Proxy.isProxyClass scalability

Peter Levart peter.levart at
Mon Jan 28 12:57:44 UTC 2013

On 01/28/2013 12:49 PM, Alan Bateman wrote:
> On 25/01/2013 17:55, Peter Levart wrote:
>> :
>> The solution is actually very simple. I just want to validate my 
>> reasoning before jumping to implement it:
>> - for solving scalability of getProxyClass cache, a field with a 
>> reference to ConcurrentHashMap<List<String>, Class<? extends Proxy>> 
>> is added to j.l.ClassLoader
>> - for solving scalability of isProxyClass, a field with a reference 
>> to ConcurrentHashMap<Class<? extends Proxy>, Boolean> is added to 
>> j.l.ClassLoader
> I haven't had time to look very closely as your more recent changes 
> (you are clearly doing very good work here). The only thing I wonder 
> if whether it would be possible to avoid adding to ClassLoader. I 
> can't say what percentage of frameworks and applications use proxies 
> but it would be nice if the impact on applications that don't use 
> proxies is zero.
Hi Alan,

Hm, well. Any application that uses run-time annotations, is implicitly 
using Proxies. But I agree that there are applications that don't use 
either. Such applications usually don't use many ClassLoaders either. 
Applications that use many ClassLoaders are typically application 
servers or applications written for modular systems (such as OSGI or 
NetBeans) and all those applications are also full of runtime 
annotations nowadays. So a typical application that does not use neither 
Proxies nor runtime annotations is composed of bootstrap classloader, 
AppClassLoader and ExtClassLoader. The ConcurrentHashMap for the 
bootstrap classloader is hosted by j.l.r.Proxy class and is only 
initialized when the j.l.r.Proxy class is initialized - so in this case 
never. The overhead for such applications is therefore an empty 
ConcurrentHashMap instance plus the overhead for a pointer slot in the 
ClassLoader object multiplied by the number of ClassLoaders (typically 
2). An empty ConcurrentHashMap in JDK8 is only pre-allocating a single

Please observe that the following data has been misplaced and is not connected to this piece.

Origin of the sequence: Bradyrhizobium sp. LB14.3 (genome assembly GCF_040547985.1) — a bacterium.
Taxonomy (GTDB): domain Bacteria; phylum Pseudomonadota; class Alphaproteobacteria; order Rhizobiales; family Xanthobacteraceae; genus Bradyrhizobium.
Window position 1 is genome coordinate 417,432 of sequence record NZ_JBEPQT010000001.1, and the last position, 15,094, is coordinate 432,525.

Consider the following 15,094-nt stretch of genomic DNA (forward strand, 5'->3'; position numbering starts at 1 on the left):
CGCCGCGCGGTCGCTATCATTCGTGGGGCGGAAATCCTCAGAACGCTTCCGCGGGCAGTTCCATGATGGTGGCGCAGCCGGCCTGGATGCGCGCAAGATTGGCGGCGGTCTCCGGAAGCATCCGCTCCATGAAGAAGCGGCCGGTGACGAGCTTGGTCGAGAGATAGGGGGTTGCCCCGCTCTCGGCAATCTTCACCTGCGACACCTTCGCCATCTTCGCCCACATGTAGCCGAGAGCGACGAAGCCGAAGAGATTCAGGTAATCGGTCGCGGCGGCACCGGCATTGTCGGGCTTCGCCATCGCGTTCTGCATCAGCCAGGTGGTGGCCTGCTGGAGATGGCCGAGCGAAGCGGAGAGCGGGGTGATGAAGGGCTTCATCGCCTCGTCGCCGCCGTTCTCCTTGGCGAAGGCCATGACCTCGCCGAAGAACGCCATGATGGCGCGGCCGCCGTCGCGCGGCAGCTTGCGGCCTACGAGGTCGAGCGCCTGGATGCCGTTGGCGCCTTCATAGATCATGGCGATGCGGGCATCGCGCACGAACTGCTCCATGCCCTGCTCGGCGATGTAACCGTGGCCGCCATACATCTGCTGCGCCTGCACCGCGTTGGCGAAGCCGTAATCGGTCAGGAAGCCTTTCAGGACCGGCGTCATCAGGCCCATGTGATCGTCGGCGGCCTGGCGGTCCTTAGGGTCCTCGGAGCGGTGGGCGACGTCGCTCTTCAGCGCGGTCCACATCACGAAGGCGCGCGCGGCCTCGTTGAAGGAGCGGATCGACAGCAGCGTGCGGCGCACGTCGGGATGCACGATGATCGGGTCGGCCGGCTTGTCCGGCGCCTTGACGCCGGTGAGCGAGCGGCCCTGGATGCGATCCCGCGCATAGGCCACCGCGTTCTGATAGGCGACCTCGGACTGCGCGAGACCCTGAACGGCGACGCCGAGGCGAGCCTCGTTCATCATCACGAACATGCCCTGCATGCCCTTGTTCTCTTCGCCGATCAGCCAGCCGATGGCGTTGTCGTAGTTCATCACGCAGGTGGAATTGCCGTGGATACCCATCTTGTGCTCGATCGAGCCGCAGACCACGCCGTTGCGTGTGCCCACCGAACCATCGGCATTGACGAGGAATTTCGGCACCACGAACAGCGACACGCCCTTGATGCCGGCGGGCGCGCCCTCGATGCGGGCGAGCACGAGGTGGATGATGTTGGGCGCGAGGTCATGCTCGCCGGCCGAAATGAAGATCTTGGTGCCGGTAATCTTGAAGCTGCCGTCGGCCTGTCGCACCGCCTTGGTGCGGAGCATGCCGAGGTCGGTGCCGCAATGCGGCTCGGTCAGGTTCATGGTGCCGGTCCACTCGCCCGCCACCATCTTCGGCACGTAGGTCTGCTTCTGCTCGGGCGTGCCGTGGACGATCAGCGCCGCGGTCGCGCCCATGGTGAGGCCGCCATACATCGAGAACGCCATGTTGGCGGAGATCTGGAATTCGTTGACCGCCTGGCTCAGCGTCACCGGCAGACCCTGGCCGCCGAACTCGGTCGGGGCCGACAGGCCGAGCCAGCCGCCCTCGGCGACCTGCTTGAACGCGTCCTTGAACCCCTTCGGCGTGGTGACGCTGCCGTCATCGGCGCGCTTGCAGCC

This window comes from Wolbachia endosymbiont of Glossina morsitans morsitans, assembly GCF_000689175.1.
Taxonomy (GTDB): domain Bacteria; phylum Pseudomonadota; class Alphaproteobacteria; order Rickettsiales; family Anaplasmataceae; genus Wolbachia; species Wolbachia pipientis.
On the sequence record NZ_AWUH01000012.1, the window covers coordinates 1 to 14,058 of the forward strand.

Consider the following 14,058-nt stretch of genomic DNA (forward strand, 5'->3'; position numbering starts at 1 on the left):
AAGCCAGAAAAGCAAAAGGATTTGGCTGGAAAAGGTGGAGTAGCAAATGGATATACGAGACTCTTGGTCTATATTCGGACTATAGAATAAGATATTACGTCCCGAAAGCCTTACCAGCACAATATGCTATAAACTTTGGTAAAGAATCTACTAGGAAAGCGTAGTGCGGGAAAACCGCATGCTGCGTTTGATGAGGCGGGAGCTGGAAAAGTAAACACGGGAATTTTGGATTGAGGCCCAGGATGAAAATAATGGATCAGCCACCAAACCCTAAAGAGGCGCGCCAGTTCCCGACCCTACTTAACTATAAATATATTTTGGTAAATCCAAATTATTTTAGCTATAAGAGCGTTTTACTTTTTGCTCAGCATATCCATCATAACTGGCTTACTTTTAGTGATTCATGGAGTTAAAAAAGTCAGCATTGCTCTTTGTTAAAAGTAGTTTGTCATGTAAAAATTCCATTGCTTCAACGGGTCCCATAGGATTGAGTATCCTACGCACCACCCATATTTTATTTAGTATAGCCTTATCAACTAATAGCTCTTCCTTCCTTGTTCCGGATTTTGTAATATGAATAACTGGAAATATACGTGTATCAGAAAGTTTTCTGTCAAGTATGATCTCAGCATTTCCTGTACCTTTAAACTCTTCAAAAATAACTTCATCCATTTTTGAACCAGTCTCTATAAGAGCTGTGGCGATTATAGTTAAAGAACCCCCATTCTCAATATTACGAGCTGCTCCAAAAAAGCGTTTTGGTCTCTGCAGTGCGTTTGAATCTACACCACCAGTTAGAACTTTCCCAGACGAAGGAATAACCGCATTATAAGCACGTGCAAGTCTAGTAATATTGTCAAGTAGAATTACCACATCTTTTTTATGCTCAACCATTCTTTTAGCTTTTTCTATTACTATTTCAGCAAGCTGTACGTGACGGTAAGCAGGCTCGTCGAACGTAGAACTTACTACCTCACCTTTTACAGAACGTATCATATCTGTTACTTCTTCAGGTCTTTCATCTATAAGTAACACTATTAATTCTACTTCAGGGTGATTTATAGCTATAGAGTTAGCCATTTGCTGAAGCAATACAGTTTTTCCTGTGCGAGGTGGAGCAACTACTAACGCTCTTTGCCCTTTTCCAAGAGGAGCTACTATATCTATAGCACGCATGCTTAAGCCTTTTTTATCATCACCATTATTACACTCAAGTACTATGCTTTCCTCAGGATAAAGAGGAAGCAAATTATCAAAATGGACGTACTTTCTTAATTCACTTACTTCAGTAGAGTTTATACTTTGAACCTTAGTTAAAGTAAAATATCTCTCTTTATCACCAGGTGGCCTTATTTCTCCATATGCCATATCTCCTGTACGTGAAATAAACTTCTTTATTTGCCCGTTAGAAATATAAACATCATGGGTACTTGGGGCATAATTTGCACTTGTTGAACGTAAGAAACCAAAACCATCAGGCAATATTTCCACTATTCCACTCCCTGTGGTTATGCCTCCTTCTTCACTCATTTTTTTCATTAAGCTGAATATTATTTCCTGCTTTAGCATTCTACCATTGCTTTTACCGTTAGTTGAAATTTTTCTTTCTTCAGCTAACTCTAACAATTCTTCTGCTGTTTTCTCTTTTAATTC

internal Segment:

java.util.concurrent.ConcurrentHashMap at 642b6fc7(48 bytes) {
   keySet: null
   values: null
   hashSeed: int
   segmentMask: int
   segmentShift: int
java.util.concurrent.ConcurrentHashMap$Segment[16]@8e1dfb1(80 bytes) {
java.util.concurrent.ConcurrentHashMap$Segment at 2524e205(40 bytes) {
java.util.concurrent.locks.ReentrantLock$NonfairSync at 17feafba(32 bytes) {
         exclusiveOwnerThread: null
         head: null
         tail: null
         state: int
       }->(32 deep bytes)
java.util.concurrent.ConcurrentHashMap$HashEntry[2]@1c3aacb4(24 bytes) {
       }->(24 deep bytes)
       count: int
       modCount: int
       threshold: int
       loadFactor: float
     }->(96 deep bytes)
   }->(176 deep bytes)
   keySet: null
   entrySet: null
   values: null
}->(224 deep bytes)

...therefore the overhead is approx. 224+4 = 228 bytes (on 32 bit 
pointer environments) per ClassLoader. In typical application (with 2 
ClassLoader objects) this amounts to approx. 456 bytes.

Is 456 bytes overhead too much?

If it is, I could do lazy initialization of per-classloader CHM 
instances, but then the fast-path would incur a little additional 
penalty (not to be taken seriously though).

Regards, Peter

P.S. I was inspecting the ClassValue internal implementation. This is a 
very nice piece of Java code. Without using any Unsafe magic, it 
provides a perfect performant an scalable map of lazily initialized 
independent data structures associated with Class instances. There's 
nothing special about ClassValue/ClassValueMap that would tie it to 
Class instances. In fact I think the ClassValueMap could be made generic 
so it could be reused for implementing a ClasLoaderValue, for example. 
This would provide a more performant and scalable alternative to using 
WeakHashMap<ClassLoader, ...> wrapped by synchronized wrappers for other 
If anything like that happens in the future, the proposed patch can be 
quickly adapted to using that infrastructure instead of a direct 
reference in the ClassLoader.

> -Alan

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